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Commentary 324 – March 2008
29 March 2008 (21:40:25)

AGORA OR ARGOS?

January’s Liberal Democrat manifesto conference was significant in that it revealed a new ideological divide opening up within the party.

This division is not between Liberals and Social Democrats – twenty years after the merger, that fissure has largely healed. It is not even between ‘social liberals’ and ‘economic liberals’ – for most Liberals, the question of which sector should supply public services is essentially a pragmatic one, to which there can never be a general or settled answer.

The argument is more fundamental. It is about what it means to be human.

The division emerged in a good-natured debate between MPs David Howarth and Jeremy Browne on the provision of public services. The conference organisers had attempted to set up the debate in a stereotypical fashion, with Howarth arguing the state’s corner and Browne the market’s. Howarth rightly refused to play that game.

The issue is not whether the state or market should provide this or that service. It is how people go about exercising ‘agency’, the ability to determine their own lives.

Essentially, David Howarth argued that we should have faith in politics; that people achieve empowerment by acting politically. Jeremy Browne argued that people should exercise control more as individual consumers in a marketplace.

A lot depends on whether you believe there is a public interest in the provision of public services, or whether you think it is purely a matter for the individual consumers of such services.

For example, much of the recent debate about education has focused on the ability of parents to elbow their way into winning the best school places for their children. Relatively little attention has been paid to the consequences for the rest of us.

More fundamental, though, is the question of our identities. Are we primarily partners, parents and relatives; friends, neighbours and colleagues? Or do we define ourselves more in terms of the things we buy?

Are human goals primarily non-economic: the enjoyment of human relationships, the appreciation of beauty, and contemplation? Or are production and consumption ends in themselves?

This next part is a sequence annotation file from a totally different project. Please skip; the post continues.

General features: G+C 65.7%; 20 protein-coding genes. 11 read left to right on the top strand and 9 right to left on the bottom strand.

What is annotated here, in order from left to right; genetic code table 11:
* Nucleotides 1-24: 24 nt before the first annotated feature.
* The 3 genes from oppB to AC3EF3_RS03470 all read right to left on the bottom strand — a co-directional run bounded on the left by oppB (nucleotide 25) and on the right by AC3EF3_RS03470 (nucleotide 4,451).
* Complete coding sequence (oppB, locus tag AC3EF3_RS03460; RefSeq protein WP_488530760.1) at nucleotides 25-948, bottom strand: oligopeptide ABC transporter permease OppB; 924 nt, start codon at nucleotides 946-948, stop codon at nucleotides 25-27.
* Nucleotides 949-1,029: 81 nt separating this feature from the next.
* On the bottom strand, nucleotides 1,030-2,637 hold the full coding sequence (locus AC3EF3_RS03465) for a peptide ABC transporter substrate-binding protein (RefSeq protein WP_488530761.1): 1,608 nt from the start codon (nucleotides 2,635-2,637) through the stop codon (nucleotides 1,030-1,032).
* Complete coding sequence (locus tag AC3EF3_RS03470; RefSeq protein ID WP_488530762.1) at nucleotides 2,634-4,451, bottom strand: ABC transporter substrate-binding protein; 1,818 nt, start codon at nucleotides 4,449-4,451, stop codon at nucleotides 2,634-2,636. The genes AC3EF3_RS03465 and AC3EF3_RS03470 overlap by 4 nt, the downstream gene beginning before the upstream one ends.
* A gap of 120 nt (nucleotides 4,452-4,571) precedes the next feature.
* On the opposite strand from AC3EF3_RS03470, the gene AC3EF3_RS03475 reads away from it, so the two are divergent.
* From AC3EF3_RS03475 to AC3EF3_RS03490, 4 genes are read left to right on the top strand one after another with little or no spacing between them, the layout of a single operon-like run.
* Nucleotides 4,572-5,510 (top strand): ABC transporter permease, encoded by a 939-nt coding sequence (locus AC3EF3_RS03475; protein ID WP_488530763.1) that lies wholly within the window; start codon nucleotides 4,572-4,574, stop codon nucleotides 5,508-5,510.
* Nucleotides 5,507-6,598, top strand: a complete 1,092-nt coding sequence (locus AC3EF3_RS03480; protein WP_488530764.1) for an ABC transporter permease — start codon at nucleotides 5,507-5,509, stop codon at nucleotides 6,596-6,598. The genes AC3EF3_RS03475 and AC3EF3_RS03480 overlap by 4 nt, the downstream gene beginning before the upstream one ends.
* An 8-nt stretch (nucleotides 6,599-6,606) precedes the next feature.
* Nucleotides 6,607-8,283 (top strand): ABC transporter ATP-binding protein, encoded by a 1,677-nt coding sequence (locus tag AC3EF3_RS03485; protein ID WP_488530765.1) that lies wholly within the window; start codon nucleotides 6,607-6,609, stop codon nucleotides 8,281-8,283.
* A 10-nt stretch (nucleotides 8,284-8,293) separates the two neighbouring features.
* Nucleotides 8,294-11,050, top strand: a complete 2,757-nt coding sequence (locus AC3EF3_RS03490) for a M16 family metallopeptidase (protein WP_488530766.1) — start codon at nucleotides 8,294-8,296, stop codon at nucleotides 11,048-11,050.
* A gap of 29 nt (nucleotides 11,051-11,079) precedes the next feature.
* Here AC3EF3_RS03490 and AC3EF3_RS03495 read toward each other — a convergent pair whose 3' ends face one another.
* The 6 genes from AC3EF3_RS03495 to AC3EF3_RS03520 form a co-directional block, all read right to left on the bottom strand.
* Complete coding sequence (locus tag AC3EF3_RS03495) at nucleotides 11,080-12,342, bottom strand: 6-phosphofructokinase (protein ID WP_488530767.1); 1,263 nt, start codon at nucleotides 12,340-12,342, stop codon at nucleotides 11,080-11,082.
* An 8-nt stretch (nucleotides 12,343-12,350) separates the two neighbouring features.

In short, is there more to life than the bottom line?

There is a crucial difference between recognising a trend and embracing it. Jeremy Browne is right to identify a trend away from social relations towards economic relationships. The questions are whether this trend is healthy and where it will lead.

The atomisation of society is nothing for Liberals to celebrate. Nick Clegg, in one of his first statements as leader, identified people’s growing sense of insecurity as the central problem of our age. The disintegration of human relationships is the chief cause of this insecurity.

The party should therefore make the fostering of social solidarity a central plank of its platform. Otherwise, if we believe that the only role for the state is to act as a supplier or broker of services to private consumers, why bother with a manifesto? The party may as well issue everyone with an Argos catalogue.

Jeremy Browne appeared in this debate as someone who knows the price of everything and the value of nothing. And quite apart from the dubious morality of his economic reductionism, there is also a practical question. No politician can ever hope to satisfy millions of individualised wants simultaneously. The inability of politicians to achieve this is the main reason for popular dissatisfaction with the whole democratic process. Promising the voters that you can provide 60 million bespoke services will only make the problem worse.

Elsewhere in this issue, Richard Kemp argues: “We politicians cannot solve all society’s problems. If we want strong, self supporting communities, people are going to have to come out of their houses and help deliver it. Too many people expect to consume society rather than contribute to it. Society will only work when more people give as well as take.”

So, it’s decision time. Do the Liberal Democrats envisage a society of active citizens or supplicant consumers? Is there such a thing as the public interest or is everyone in it for themselves? Is there such a thing as society or do we prefer to embrace economism? Agora or Argos?

As this argument develops, the party leadership will instinctively seek to gloss over it for the sake of party unity. Others will doubtless claim that this is an abstract debate with little bearing on the real world.

But politics is ultimately about making moral choices. The party’s policy regarding public services cannot be settled without the fundamental ethical issues being resolved. And the party must make a conscious choice – it cannot afford to sleepwalk into some default position.

Furthermore, the debate must be open and honest. A fudge will lead to a long-simmering dispute. Any attempt to fix the outcome by subterfuge or sleight of hand will backfire.

Just what are the party’s values when it comes to defining humanity? Are people primarily social animals or atomised consumers? Until the party resolves this moral issue one way or the other, it can never develop coherent policies on public services.

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